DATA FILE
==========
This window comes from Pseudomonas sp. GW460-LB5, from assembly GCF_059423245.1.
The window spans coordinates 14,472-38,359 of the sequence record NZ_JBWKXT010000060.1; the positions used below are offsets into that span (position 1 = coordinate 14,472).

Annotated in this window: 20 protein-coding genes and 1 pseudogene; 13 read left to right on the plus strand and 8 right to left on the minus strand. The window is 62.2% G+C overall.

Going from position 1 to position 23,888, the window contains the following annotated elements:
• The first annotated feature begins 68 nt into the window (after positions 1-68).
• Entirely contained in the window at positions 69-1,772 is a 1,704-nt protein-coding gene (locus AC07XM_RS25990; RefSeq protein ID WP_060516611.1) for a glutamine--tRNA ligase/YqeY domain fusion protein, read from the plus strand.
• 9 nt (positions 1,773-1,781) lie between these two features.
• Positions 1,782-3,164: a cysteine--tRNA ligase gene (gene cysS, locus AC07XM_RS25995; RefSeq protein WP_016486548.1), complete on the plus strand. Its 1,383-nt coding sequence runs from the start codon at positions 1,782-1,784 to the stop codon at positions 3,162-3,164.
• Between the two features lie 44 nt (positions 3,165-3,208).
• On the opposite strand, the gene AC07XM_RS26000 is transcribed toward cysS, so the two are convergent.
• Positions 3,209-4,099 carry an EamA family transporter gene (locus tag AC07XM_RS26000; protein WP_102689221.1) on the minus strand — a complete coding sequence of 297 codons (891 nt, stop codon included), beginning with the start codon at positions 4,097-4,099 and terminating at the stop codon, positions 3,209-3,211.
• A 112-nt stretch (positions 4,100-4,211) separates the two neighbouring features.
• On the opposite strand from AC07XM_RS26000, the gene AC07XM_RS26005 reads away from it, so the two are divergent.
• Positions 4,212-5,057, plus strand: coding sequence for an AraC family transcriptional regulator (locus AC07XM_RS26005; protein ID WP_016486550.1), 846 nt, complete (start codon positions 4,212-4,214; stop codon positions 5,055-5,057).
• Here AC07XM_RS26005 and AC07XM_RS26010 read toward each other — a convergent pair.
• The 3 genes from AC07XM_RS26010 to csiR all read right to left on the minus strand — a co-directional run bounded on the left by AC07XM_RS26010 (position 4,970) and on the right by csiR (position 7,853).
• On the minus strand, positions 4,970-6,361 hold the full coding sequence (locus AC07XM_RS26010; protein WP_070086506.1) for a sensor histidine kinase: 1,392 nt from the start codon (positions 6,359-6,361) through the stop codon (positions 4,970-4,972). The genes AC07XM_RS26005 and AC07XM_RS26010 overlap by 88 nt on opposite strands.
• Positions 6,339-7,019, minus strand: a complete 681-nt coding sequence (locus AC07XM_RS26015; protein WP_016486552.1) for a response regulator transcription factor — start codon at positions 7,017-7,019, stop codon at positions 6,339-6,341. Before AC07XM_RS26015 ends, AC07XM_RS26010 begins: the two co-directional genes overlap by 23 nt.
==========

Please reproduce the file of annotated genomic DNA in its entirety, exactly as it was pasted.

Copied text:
This window comes from Pseudomonas sp. GW460-LB5, from assembly GCF_059423245.1.
The window spans coordinates 14,472-38,359 of the sequence record NZ_JBWKXT010000060.1; the positions used below are offsets into that span (position 1 = coordinate 14,472).

Annotated in this window: 20 protein-coding genes and 1 pseudogene; 13 read left to right on the plus strand and 8 right to left on the minus strand. The window is 62.2% G+C overall.

Going from position 1 to position 23,888, the window contains the following annotated elements:
• The first annotated feature begins 68 nt into the window (after positions 1-68).
• Entirely contained in the window at positions 69-1,772 is a 1,704-nt protein-coding gene (locus AC07XM_RS25990; RefSeq protein ID WP_060516611.1) for a glutamine--tRNA ligase/YqeY domain fusion protein, read from the plus strand.
• 9 nt (positions 1,773-1,781) lie between these two features.
• Positions 1,782-3,164: a cysteine--tRNA ligase gene (gene cysS, locus AC07XM_RS25995; RefSeq protein WP_016486548.1), complete on the plus strand. Its 1,383-nt coding sequence runs from the start codon at positions 1,782-1,784 to the stop codon at positions 3,162-3,164.
• Between the two features lie 44 nt (positions 3,165-3,208).
• On the opposite strand, the gene AC07XM_RS26000 is transcribed toward cysS, so the two are convergent.
• Positions 3,209-4,099 carry an EamA family transporter gene (locus tag AC07XM_RS26000; protein WP_102689221.1) on the minus strand — a complete coding sequence of 297 codons (891 nt, stop codon included), beginning with the start codon at positions 4,097-4,099 and terminating at the stop codon, positions 3,209-3,211.
• A 112-nt stretch (positions 4,100-4,211) separates the two neighbouring features.
• On the opposite strand from AC07XM_RS26000, the gene AC07XM_RS26005 reads away from it, so the two are divergent.
• Positions 4,212-5,057, plus strand: coding sequence for an AraC family transcriptional regulator (locus AC07XM_RS26005; protein ID WP_016486550.1), 846 nt, complete (start codon positions 4,212-4,214; stop codon positions 5,055-5,057).
• Here AC07XM_RS26005 and AC07XM_RS26010 read toward each other — a convergent pair.
• The 3 genes from AC07XM_RS26010 to csiR all read right to left on the minus strand — a co-directional run bounded on the left by AC07XM_RS26010 (position 4,970) and on the right by csiR (position 7,853).
• On the minus strand, positions 4,970-6,361 hold the full coding sequence (locus AC07XM_RS26010; protein WP_070086506.1) for a sensor histidine kinase: 1,392 nt from the start codon (positions 6,359-6,361) through the stop codon (positions 4,970-4,972). The genes AC07XM_RS26005 and AC07XM_RS26010 overlap by 88 nt on opposite strands.
• Positions 6,339-7,019, minus strand: a complete 681-nt coding sequence (locus AC07XM_RS26015; protein WP_016486552.1) for a response regulator transcription factor — start codon at positions 7,017-7,019, stop codon at positions 6,339-6,341. Before AC07XM_RS26015 ends, AC07XM_RS26010 begins: the two co-directional genes overlap by 23 nt.